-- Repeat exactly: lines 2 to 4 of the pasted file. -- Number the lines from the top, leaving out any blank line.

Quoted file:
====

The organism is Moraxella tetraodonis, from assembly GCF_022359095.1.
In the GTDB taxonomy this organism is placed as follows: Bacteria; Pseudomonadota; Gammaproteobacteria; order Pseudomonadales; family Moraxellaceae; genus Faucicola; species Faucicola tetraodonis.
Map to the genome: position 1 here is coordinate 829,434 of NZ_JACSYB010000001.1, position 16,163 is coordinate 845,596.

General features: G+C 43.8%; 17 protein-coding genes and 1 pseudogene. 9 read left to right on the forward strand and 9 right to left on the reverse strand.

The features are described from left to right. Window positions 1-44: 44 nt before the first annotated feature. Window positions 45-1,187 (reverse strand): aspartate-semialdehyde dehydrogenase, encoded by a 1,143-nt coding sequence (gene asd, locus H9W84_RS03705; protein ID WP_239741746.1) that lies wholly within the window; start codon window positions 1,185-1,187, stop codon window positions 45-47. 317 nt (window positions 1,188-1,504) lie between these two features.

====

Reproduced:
In the GTDB taxonomy this organism is placed as follows: Bacteria; Pseudomonadota; Gammaproteobacteria; order Pseudomonadales; family Moraxellaceae; genus Faucicola; species Faucicola tetraodonis.
Map to the genome: position 1 here is coordinate 829,434 of NZ_JACSYB010000001.1, position 16,163 is coordinate 845,596.

General features: G+C 43.8%; 17 protein-coding genes and 1 pseudogene. 9 read left to right on the forward strand and 9 right to left on the reverse strand.